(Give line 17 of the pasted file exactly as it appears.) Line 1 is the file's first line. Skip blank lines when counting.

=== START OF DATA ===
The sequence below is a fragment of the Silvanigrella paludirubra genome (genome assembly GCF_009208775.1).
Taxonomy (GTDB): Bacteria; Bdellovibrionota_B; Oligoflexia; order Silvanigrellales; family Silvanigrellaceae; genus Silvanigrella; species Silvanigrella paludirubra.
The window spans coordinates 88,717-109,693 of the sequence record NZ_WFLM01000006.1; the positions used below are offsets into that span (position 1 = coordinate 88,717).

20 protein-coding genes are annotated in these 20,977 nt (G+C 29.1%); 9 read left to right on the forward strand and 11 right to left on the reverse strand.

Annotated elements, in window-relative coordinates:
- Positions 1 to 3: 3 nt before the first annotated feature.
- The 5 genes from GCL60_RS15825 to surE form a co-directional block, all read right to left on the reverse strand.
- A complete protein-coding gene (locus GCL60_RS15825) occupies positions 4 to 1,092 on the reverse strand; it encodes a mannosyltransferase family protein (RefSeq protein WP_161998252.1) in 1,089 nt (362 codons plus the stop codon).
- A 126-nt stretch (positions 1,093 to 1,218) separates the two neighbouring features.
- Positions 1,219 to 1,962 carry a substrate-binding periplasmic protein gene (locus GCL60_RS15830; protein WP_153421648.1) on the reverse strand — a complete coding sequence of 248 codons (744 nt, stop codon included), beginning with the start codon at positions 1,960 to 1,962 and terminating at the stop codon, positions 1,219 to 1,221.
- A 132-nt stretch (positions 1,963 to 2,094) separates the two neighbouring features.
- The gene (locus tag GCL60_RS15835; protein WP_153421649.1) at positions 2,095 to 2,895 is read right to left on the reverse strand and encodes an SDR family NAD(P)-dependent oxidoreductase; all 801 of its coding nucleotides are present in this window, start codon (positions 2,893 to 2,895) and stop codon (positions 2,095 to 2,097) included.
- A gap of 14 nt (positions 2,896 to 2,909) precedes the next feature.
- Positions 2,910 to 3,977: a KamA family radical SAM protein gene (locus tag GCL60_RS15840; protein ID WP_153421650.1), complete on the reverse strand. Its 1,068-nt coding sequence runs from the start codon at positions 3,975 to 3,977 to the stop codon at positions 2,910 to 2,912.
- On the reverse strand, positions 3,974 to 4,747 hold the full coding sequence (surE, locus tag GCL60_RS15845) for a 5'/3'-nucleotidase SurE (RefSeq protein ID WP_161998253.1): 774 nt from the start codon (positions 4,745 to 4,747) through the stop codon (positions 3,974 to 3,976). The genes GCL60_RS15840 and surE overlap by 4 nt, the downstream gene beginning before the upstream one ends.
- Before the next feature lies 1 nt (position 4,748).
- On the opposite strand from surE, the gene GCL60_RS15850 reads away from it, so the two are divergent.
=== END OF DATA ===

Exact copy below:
- On the opposite strand from surE, the gene GCL60_RS15850 reads away from it, so the two are divergent.